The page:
Need To Get Married?

Your taxes will be impacted if you marry a Mexican

Some expats integrate into Mexico when they move here: they marry a local. Most are eager to just get to know in-laws and new relatives, and not too many pay attention to the tax consequences of marrying a non-US citizen. But you should.

First, consider the likely change in your filing status. Filing status determines your tax rate, personal exemption, standard deduction and other factors that determine your tax; this is a huge thing. People’s circumstances are always different, so there is no way to tell if one status is better than another. If you qualify for more than one filing status, pick the one giving the best result.

Should you bring your new spouse into the US tax system? A “nonresident alien” normally has no US tax obligations or requirements, which means bringing them in is optional. If you do decide to do that, you can file jointly and might find it advantageous.

Remember, each spouse’s worldwide income must be reported and tax paid to the United States, so consider your new spouse’s future earnings. If your Mexican spouse has foreign retirement accounts, like AFORE, bringing them into the US tax system can become quite the headache, as those investments are not - I repeat, not - suited to US persons. Your spouse must get a tax ID number, which is no small feat if done from outside the U.S.

Married filing separately (MFS) is another option. Your spouse’s income does not come in to the computation, so there’s no ID number needed. Many, however, find MFS oppressive and pay far more under this status. Some tax credits are not allowed for MFS filers, but there might be an alternative.

Head of Household might be available if married to a “non-resident alien.” Your spouse doesn’t qualify as the HOH, someone else must be the “qualifying person.” Rules are complex and hinge mostly on who lives with you and who is paying for more than half the cost of keeping your home. “New” relatives acquired by marriage can qualify you as HOH and might get you extra exemptions (besides your spouse’s).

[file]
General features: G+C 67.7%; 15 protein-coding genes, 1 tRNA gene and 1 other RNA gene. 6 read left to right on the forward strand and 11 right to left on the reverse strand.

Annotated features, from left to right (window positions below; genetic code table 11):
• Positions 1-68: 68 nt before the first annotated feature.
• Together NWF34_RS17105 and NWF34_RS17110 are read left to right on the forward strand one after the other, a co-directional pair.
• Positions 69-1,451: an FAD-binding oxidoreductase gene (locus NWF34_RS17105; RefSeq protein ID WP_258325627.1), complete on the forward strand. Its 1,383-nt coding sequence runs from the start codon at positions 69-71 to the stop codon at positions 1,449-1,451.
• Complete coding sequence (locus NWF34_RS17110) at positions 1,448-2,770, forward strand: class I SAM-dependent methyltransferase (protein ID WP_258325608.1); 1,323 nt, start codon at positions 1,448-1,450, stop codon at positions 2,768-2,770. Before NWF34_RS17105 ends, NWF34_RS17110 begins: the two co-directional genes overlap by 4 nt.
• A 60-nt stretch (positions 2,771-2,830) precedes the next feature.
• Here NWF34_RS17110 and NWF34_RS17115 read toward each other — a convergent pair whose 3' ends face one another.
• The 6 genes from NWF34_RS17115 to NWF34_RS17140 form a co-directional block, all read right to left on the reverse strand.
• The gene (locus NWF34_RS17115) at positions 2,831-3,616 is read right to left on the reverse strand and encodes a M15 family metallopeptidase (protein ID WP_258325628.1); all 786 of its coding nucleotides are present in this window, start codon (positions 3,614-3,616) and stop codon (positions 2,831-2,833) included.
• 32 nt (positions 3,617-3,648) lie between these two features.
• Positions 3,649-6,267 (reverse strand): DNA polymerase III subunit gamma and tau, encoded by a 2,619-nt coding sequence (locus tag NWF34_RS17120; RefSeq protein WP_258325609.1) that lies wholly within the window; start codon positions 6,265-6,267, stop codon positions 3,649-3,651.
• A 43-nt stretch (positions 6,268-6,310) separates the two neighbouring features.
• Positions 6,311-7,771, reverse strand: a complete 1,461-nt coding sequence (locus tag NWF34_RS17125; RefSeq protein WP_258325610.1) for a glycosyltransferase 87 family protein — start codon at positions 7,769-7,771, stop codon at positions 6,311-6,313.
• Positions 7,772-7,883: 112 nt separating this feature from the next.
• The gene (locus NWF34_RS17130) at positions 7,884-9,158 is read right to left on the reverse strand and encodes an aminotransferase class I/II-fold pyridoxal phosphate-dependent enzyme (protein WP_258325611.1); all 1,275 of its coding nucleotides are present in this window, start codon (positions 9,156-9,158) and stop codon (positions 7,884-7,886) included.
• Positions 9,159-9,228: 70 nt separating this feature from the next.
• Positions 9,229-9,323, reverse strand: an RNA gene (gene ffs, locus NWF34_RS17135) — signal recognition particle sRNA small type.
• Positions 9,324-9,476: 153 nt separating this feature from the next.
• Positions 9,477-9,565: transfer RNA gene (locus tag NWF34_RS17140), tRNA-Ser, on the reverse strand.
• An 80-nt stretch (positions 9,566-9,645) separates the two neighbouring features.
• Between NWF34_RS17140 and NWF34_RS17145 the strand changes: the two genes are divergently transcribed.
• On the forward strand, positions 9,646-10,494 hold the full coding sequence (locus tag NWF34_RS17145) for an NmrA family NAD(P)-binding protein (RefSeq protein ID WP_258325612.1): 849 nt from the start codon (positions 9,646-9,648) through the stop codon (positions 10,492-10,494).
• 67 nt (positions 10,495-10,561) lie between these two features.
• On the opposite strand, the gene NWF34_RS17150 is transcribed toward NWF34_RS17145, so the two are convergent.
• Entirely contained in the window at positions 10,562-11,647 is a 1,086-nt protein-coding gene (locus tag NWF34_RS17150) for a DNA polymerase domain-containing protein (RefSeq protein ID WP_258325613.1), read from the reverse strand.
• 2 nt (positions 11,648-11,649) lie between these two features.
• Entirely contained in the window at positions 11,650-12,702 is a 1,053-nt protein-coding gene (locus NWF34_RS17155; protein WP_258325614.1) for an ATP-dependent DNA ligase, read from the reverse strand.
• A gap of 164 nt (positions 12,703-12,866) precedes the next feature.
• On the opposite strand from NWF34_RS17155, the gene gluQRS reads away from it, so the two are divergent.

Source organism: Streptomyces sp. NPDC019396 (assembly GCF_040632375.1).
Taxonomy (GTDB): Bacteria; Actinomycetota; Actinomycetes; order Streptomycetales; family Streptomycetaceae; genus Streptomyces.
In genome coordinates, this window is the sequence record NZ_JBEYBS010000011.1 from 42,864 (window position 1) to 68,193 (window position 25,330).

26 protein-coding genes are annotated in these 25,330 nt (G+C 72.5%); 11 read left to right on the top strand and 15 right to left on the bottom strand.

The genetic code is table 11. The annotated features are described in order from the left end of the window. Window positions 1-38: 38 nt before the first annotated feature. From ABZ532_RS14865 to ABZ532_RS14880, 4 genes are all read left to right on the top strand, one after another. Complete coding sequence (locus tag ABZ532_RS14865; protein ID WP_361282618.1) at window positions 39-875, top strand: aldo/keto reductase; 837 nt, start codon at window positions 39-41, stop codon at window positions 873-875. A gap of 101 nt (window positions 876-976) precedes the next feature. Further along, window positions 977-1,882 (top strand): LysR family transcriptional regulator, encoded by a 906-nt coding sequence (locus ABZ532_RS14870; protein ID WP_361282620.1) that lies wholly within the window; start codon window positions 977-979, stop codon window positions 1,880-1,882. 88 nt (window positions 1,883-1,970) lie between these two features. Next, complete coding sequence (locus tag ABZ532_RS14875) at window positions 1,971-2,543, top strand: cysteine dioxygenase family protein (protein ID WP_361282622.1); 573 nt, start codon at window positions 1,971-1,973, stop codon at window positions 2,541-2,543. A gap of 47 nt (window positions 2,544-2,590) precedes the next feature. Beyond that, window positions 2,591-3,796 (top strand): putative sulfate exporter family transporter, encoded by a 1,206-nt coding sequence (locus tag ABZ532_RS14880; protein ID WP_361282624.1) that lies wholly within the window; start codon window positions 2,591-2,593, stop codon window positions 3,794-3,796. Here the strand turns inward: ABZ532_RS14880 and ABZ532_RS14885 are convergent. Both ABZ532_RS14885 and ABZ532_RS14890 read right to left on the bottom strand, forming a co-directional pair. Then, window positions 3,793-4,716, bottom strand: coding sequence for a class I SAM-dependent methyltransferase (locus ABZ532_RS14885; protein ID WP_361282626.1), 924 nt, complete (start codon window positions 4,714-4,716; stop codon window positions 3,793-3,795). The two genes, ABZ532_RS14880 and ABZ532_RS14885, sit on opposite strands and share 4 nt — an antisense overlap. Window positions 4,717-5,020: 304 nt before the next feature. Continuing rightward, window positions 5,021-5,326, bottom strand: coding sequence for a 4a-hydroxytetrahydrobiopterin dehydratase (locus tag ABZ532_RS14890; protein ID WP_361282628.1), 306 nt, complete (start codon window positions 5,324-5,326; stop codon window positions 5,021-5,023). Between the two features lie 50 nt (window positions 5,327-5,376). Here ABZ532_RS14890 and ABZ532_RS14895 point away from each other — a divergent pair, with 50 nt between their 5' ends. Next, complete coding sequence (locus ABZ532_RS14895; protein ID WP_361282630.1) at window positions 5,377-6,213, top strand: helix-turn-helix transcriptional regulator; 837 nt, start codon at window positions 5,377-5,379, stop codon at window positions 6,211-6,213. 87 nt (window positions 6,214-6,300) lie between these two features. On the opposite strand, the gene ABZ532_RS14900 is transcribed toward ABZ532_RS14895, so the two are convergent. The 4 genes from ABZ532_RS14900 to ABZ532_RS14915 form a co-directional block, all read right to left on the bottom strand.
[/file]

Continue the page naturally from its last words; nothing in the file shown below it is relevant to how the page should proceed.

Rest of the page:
Do you like your mother and/or father in law enough to have them live with you for more than half the year? How about your brother in law? Daughter in law? They could make a difference in whether you actually pay taxes on your social security benefit after all.

As you can see, marrying “foreign” can have meaningful tax consequences to you.  How you structure your household under these rules can bring joy or despair come tax time.  It’s all up to you.

Orlando Gotay is a California licensed tax attorney (with a Master of Laws in Taxation) admitted to practice before the IRS, the U.S. Tax Court and other taxing agencies.  His love of things Mexican has led him to devote part of his practice to the tax matters of U.S. expats in Mexico.  He can be reached at or Facebook: GotayTaxLawyer.